It’s not unknown to us that our climate is changing. It’s not unknown that we are increasing the rate at which it is happening, so why are we doing so little to fix this? You may not believe it when I say it, but a simple solution would be to introduce a plant-based diet into your life and to become more conscious of our behaviors. I’m sure that it’s not a completely alien concept to any of you; today we see and hear about it everywhere on social media. The perfect back-drop photos of shapes cut out of fruit and placed in pretty ceramics, or posts titled with “101 ways to cook kale”, however, many of these accounts don’t show the truth behind veganism or the extraordinary impacts such a lifestyle can have.
Me fulfilling the Instagram stereotypes of a vegan.
Our earth has been around for billions of years, and therefore it is the oldest and wisest of us all which is the precise reason why we should listen to its cries of help. Yes, the earth is constantly changing naturally; from dinosaurs to ice, to today, however, the probability that humans are increasing the rate of this change is 95%. We are ruthless destroyers of beauty, ones that still can’t accept the blame.
Animal produce consumption plays a huge role in the emissions of greenhouse gases; the meat and dairy industry is responsible for 60% of all agricultural greenhouse gas emissions, this is simply absurd considering these products only provide the average citizen with 18% of their calories and 37% of protein. We are causing ocean acidity to increase and oxygen levels to fall, this has tremendous impacts on the biodiversity of species but also on the economic status of many nations. When will we stop you ask? But it only gets worse. Factory farming requires heaps of land and energy to run successfully, the more meat that’s consumed the higher the deforestation, soil erosion, and pollution, both of ground and water! The changes that we are causing with our thoughtless actions are permanent, we are all responsible for our planet as we are the ones on it – I don’t think a single person wants their grandchildren to ask them in the future what a fish was, or what the colour green looks like, but we are on a trajectory leading to extinction. If the Paris agreement is not kept and global temperatures rise over 2C, severe consequences will follow, such as increased flood risks, extreme heat, and poverty, exposing millions of people to these problems.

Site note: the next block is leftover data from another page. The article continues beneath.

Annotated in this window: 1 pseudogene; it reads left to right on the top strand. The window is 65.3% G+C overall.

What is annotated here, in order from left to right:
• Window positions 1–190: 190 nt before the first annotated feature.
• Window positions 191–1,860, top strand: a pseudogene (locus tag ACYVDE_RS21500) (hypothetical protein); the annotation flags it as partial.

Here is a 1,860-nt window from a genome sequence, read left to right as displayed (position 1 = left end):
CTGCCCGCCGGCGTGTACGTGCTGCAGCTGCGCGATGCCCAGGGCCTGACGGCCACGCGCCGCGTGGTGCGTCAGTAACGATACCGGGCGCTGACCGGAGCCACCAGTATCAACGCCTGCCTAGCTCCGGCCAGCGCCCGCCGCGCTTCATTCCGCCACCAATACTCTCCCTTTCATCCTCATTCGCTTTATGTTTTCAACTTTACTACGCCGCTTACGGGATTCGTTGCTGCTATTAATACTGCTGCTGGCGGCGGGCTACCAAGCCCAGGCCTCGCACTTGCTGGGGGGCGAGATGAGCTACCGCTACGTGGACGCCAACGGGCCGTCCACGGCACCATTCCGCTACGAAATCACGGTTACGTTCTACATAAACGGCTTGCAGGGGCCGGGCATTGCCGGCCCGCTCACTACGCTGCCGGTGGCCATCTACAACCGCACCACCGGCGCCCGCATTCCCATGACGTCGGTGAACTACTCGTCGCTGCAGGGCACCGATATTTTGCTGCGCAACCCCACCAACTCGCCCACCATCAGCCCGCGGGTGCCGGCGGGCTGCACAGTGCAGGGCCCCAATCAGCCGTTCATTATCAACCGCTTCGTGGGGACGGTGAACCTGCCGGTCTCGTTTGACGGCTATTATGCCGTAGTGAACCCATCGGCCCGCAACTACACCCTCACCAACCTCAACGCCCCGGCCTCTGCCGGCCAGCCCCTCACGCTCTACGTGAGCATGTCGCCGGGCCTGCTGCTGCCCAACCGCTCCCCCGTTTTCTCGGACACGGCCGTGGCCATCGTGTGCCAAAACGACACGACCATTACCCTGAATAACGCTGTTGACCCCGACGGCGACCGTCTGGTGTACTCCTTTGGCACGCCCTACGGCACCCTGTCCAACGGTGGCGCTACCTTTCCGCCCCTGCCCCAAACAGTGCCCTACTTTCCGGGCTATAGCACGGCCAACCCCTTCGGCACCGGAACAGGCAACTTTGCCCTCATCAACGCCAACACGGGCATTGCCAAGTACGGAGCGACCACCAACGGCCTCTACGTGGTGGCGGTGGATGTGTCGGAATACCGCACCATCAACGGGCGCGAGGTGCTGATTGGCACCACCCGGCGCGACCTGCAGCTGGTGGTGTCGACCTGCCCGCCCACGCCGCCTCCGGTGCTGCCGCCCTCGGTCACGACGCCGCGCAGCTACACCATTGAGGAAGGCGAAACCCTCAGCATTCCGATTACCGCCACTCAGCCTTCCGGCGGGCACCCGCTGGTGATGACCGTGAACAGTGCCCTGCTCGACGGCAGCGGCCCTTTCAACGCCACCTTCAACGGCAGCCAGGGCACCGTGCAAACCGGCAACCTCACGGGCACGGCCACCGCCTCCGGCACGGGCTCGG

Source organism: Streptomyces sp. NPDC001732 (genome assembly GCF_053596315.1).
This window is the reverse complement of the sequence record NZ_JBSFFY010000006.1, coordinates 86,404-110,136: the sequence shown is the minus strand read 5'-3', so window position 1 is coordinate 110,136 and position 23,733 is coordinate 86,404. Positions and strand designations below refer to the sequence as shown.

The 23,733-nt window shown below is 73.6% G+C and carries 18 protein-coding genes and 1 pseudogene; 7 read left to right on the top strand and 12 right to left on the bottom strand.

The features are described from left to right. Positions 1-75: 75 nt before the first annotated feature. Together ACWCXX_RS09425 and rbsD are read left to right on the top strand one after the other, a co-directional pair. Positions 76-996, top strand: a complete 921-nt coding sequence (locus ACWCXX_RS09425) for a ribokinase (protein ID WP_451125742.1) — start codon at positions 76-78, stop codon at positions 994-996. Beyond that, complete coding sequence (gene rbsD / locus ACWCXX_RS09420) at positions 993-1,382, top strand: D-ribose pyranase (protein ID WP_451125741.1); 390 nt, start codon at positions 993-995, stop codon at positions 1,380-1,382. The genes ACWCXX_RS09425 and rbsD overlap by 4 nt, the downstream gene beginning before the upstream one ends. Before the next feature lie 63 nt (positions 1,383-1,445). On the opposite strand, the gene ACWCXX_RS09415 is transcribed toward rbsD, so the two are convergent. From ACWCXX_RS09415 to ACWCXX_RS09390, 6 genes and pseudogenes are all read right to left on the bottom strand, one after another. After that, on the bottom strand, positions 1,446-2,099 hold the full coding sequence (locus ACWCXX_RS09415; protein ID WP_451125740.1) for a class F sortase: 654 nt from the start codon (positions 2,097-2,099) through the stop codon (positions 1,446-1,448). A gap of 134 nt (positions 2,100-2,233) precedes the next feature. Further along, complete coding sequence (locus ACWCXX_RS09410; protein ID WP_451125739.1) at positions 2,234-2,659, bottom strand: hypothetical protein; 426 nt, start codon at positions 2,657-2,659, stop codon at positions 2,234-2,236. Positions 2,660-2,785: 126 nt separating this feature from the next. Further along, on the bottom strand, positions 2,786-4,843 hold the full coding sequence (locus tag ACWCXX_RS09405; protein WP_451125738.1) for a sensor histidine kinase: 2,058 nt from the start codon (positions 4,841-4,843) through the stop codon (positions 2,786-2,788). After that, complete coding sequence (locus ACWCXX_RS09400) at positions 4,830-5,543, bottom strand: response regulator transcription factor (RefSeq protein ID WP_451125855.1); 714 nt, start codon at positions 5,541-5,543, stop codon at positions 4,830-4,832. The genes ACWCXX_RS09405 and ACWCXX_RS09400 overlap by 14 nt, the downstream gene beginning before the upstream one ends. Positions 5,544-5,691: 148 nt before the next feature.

The impacts happening may seem major, but that doesn’t mean that minor changes in customs are insignificant. A half a degree difference could prevent coral reefs from dying which will preserve marine life and biodiversity, this will also mean that 50% fewer people will be exposed to water stress. At 2C insects will be twice as likely to lose their habitats, we can not allow this to happen as they are crucial for pollination and a significant part of how we retain produce. With global temperatures kept at a minimum, there will be fewer forest fires allowing people to stay in business and in safety causing fewer deaths from natural disasters, less economic costs for governments and allowing a feeling of security for millions.
What changes can we generate? The answer is simple and can be done in your daily lives. To maintain the global temperature increase at a minimum, the average person has to consume less animal produce; people need to eat 75% less beef, 90% less pork and half the number of eggs. These numbers sound scary, but isn’t what we are causing by not doing this worse? The population has to triple the consumption of beans and pulses and quadruple the consumption of nuts and seeds, if we want even a mere chance at reducing global warming, this will be easier when fewer animals are killed, as currently 50% of our grains are used as feed. Of course, there are other lifestyle changes that can be made other than the change in diets: having less waste. The average citizen has to produce less, this can be accomplished through buying more package free products which will reduce the waste that ends in landfill sites. We can also take small steps such as skipping straws when in a cafe or having your own cups and produce bags that are plastic free, these effortless adjustments mean that less of the waste finds its way into our oceans, helping preserve marine life and purity.
Easy plastic-free swaps.
The perfect scenario would be to have a vegan diet, however, I am aware that this lifestyle doesn’t appeal to everyone, so minimizing meat consumption to once or twice a week and bringing in customs that produce less waste will be huge improvements to the way that people live currently. Each day a person who eats a vegan diet saves 350 liters of water, 20 kilograms of grain, 30 sq ft of forested land, 120 kilograms CO2 equivalent, and one animal’s life. Do those minor changes sound so small and trivial now?
A free animal is a happy animal.
Being vegan shouldn’t be a chore, it is a lifestyle that someone should choose because they want to give back to the world and feel vitalized themselves. It is not difficult and doesn’t have to be expensive, its also not restrictive in anyway; being in the age we are in now, there are so many vegan choices and alternatives out there that will guarantee you won’t miss meat (plus all the ‘accidentally vegan’ foods which are a treat!).
To wrap up, don’t cross off veganism until you have given it a shot because I can guarantee that after a couple of days you will be feeling full of energy, positive and nourished in a way that you’ve never felt before – and there will be a bonus feeling of fulfillment when you realise how much you are doing for the Earth, animals and human race.
If you enjoyed this post stay tuned for a follow up which will feature my tips, favourite products, places to eat, recipes and more!